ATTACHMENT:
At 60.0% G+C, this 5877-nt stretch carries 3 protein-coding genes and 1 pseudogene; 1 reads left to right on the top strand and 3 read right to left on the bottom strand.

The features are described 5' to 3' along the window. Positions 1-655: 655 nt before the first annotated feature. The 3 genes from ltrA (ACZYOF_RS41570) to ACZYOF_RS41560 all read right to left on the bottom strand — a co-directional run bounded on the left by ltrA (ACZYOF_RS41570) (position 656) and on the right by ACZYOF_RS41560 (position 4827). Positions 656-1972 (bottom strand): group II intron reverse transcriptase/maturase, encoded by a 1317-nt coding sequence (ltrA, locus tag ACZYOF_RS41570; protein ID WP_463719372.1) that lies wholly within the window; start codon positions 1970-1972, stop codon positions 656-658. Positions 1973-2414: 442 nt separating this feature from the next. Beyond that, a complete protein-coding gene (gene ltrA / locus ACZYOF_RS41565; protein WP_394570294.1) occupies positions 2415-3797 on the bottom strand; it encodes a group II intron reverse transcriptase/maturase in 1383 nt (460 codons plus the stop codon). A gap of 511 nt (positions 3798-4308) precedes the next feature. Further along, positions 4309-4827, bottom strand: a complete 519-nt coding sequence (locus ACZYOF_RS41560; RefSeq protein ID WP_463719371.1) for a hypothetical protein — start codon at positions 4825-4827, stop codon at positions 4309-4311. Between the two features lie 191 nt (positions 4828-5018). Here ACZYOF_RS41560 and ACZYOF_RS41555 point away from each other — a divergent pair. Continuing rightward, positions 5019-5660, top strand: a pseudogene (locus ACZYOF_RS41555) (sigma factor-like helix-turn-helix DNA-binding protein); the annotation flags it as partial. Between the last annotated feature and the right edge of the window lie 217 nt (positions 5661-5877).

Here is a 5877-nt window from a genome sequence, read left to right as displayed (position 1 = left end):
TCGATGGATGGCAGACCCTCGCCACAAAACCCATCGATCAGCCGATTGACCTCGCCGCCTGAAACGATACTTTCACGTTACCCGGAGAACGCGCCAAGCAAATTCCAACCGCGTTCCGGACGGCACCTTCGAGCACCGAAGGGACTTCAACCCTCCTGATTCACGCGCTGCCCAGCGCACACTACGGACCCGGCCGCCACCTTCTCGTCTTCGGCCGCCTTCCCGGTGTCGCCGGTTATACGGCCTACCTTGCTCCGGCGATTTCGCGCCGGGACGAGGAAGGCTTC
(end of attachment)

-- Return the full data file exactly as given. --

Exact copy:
At 60.0% G+C, this 5877-nt stretch carries 3 protein-coding genes and 1 pseudogene; 1 reads left to right on the top strand and 3 read right to left on the bottom strand.

The features are described 5' to 3' along the window. Positions 1-655: 655 nt before the first annotated feature. The 3 genes from ltrA (ACZYOF_RS41570) to ACZYOF_RS41560 all read right to left on the bottom strand — a co-directional run bounded on the left by ltrA (ACZYOF_RS41570) (position 656) and on the right by ACZYOF_RS41560 (position 4827). Positions 656-1972 (bottom strand): group II intron reverse transcriptase/maturase, encoded by a 1317-nt coding sequence (ltrA, locus tag ACZYOF_RS41570; protein ID WP_463719372.1) that lies wholly within the window; start codon positions 1970-1972, stop codon positions 656-658. Positions 1973-2414: 442 nt separating this feature from the next. Beyond that, a complete protein-coding gene (gene ltrA / locus ACZYOF_RS41565; protein WP_394570294.1) occupies positions 2415-3797 on the bottom strand; it encodes a group II intron reverse transcriptase/maturase in 1383 nt (460 codons plus the stop codon). A gap of 511 nt (positions 3798-4308) precedes the next feature. Further along, positions 4309-4827, bottom strand: a complete 519-nt coding sequence (locus ACZYOF_RS41560; RefSeq protein ID WP_463719371.1) for a hypothetical protein — start codon at positions 4825-4827, stop codon at positions 4309-4311. Between the two features lie 191 nt (positions 4828-5018). Here ACZYOF_RS41560 and ACZYOF_RS41555 point away from each other — a divergent pair. Continuing rightward, positions 5019-5660, top strand: a pseudogene (locus ACZYOF_RS41555) (sigma factor-like helix-turn-helix DNA-binding protein); the annotation flags it as partial. Between the last annotated feature and the right edge of the window lie 217 nt (positions 5661-5877).

Here is a 5877-nt window from a genome sequence, read left to right as displayed (position 1 = left end):
TCGATGGATGGCAGACCCTCGCCACAAAACCCATCGATCAGCCGATTGACCTCGCCGCCTGAAACGATACTTTCACGTTACCCGGAGAACGCGCCAAGCAAATTCCAACCGCGTTCCGGACGGCACCTTCGAGCACCGAAGGGACTTCAACCCTCCTGATTCACGCGCTGCCCAGCGCACACTACGGACCCGGCCGCCACCTTCTCGTCTTCGGCCGCCTTCCCGGTGTCGCCGGTTATACGGCCTACCTTGCTCCGGCGATTTCGCGCCGGGACGAGGAAGGCTTC